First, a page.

COERCION

COERCION

Coercion means using force to compel a person to enter into a contract. So force or threats are used to obtain the consent of the party under coercion, i.e it is not free consent.

ACCORDING TO SECTION 15 OF INDIAN CONTRACT ACT, 1872

“Coercion is

  • committing or threatening to commit any act forbidden by the law in the IPC
  • unlawfully detaining or threatening to detain any property with the intention of causing any person to enter into a contract.”

Case study: Ranganayaamma vs. Alwar Setty

A girl aged 13 lost her husband and she was forced to adopt a boy by her in laws. They denied the dead body from being removed for cremation until her she agrees to adopt a boy. The adoption of the boy was kept aside by the court as the consent for the same was obtained by way of Coercion.

EXAMPLE: A threatens to hurt B if he does not sell his house to A for 5 lakh rupees. Here even if B sells the house to A, it will not be a valid contract since B’s consent was obtained by coercion.

IMPLICATIONS OF COERCION

Committing any act forbidden by the Indian Penal Code

When the consent of a person is obtained by committing any act which is forbidden by the Indian Penal Code, the consent is said to be obtained by coercion. Committing a murder, kidnapping, causing hurt, rape, defamation, theft etc. are some of the examples of the acts forbidden by the Indian Penal Code.

For example, A beats B and compels him to sell his scooter for Rs. 2,000. In this case the consent of B is induced by coercion.

Threatening to commit any act forbidden by the Indian Penal Code

From the definition it is observed that not only the committing of an act forbidden by the Indian Penal Code amounts to coercion but even a threat to commit such act amounts to coercion. Thus, a threat to shoot, to murder, to kidnap or to cause bodily injury will amount to coercion.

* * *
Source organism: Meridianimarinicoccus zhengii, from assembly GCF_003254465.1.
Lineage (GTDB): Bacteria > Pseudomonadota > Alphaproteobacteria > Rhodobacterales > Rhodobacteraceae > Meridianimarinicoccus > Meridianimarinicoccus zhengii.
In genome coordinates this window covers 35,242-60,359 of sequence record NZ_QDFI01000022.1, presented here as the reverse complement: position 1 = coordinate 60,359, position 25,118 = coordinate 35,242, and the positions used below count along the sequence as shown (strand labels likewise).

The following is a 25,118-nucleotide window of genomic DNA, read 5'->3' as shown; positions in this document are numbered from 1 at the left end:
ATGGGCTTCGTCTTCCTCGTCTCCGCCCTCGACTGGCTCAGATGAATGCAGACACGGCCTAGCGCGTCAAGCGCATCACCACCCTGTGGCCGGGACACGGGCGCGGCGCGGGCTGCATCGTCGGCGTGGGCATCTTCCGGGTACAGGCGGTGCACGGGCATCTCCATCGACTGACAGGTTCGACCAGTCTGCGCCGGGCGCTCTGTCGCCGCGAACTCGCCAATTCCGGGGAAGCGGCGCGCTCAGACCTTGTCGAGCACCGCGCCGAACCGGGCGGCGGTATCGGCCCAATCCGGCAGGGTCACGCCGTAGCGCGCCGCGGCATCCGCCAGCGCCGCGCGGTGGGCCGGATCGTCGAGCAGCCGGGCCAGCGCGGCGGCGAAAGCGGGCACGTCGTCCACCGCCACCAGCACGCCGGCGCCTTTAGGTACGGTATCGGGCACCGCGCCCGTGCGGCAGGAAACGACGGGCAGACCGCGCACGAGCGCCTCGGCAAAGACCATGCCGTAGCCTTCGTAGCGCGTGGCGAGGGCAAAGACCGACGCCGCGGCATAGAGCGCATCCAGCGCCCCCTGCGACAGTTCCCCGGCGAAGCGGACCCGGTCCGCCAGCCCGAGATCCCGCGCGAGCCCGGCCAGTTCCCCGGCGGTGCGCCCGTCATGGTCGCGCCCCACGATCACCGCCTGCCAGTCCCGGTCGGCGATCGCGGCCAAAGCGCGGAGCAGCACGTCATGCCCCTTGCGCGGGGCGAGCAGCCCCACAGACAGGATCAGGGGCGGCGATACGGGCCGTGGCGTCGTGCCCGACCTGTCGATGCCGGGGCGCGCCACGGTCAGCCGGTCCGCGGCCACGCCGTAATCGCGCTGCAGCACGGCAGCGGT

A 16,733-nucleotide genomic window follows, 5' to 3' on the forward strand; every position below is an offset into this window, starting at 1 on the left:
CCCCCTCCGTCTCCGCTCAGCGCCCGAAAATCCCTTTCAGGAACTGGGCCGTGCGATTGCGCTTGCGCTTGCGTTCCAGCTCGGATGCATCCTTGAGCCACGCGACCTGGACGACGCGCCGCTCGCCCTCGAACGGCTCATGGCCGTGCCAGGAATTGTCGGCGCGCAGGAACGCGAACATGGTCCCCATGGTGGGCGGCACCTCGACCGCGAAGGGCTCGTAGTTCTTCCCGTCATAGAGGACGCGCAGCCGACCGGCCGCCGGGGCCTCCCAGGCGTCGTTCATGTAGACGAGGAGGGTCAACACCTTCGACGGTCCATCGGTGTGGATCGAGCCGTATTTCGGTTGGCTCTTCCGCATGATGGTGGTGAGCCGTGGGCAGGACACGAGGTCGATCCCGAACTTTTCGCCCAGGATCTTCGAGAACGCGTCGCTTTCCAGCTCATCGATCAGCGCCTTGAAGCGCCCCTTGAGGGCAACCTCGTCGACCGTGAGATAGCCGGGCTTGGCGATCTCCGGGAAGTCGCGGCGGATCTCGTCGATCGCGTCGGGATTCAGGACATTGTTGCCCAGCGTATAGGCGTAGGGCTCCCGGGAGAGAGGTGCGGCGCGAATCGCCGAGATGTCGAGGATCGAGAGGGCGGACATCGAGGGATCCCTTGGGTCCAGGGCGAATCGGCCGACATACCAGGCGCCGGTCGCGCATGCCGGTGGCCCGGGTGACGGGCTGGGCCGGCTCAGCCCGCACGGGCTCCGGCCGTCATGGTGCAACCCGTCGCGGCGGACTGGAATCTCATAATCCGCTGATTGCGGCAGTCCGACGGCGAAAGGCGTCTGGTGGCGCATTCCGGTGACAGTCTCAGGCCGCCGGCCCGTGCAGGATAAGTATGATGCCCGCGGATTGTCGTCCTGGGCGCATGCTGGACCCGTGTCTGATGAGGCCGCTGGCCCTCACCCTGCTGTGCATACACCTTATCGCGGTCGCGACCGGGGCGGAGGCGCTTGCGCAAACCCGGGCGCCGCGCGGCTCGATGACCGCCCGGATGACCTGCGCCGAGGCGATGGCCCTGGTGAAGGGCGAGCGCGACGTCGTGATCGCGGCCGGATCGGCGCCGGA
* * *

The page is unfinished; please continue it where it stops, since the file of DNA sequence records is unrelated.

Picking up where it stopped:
For example, A threatens to shoot B, if he does not sell his ship to A for Rs. 1,00,Q00. B agrees to sell his ship to A. Here the consent of I3 has been obtained by coercion.

Unlawful detaining of any property

If a person unlawfully detains the property of another person and compels him to enter into a contract with him, the consent is said to be induced by coercion.

CASE: MUTHIA VS KARUIPPAN

An agent refused to hand over the account books of the principal to the new agent appointed in his place unless the principal released him from all the liabilities. The principal had to give a release deed as demanded. It was held that the release was not binding because the consent of the principal was obtained by exercising coercion.

Intention of causing any person to enter into an agreement

The act of coercion must have been done with the object of inducing or compelling any person to enter into a contract.

For example, A threatens to kill B’s son C if B refuses to sell his car to him. Here, the threat is directed against C (B’s son). So, the consent is treated as induced by coercion.

Similarly, it is not necessary that the threat should come from a party to the contract, it may come from a stranger.

For example: A threatens to kill B if he does not sell his house to D. B agrees to sell his house to D. Though A is a Stranger to the contract the consent is caused by coercion.

What is important, therefore, is that a forbidden act was involved to obtain the consent of the other party. Whether it comes from the party or a stranger to the contract, is immaterial.

EFFECT

When the agreement made is found to be made out of coercion, then the contract would be rescinded or cancelled, due to which both parties are released from their obligation to perform their duties as per the contract.

BURDEN OF PROOF

The burden of proving that consent was induced by coercion lies on the party who wants to avoid the contract. In other words, it is for the aggrieved party to prove that his consent was not free. This could be done by proving that he would not have entered into this contract had coercion not been employed.

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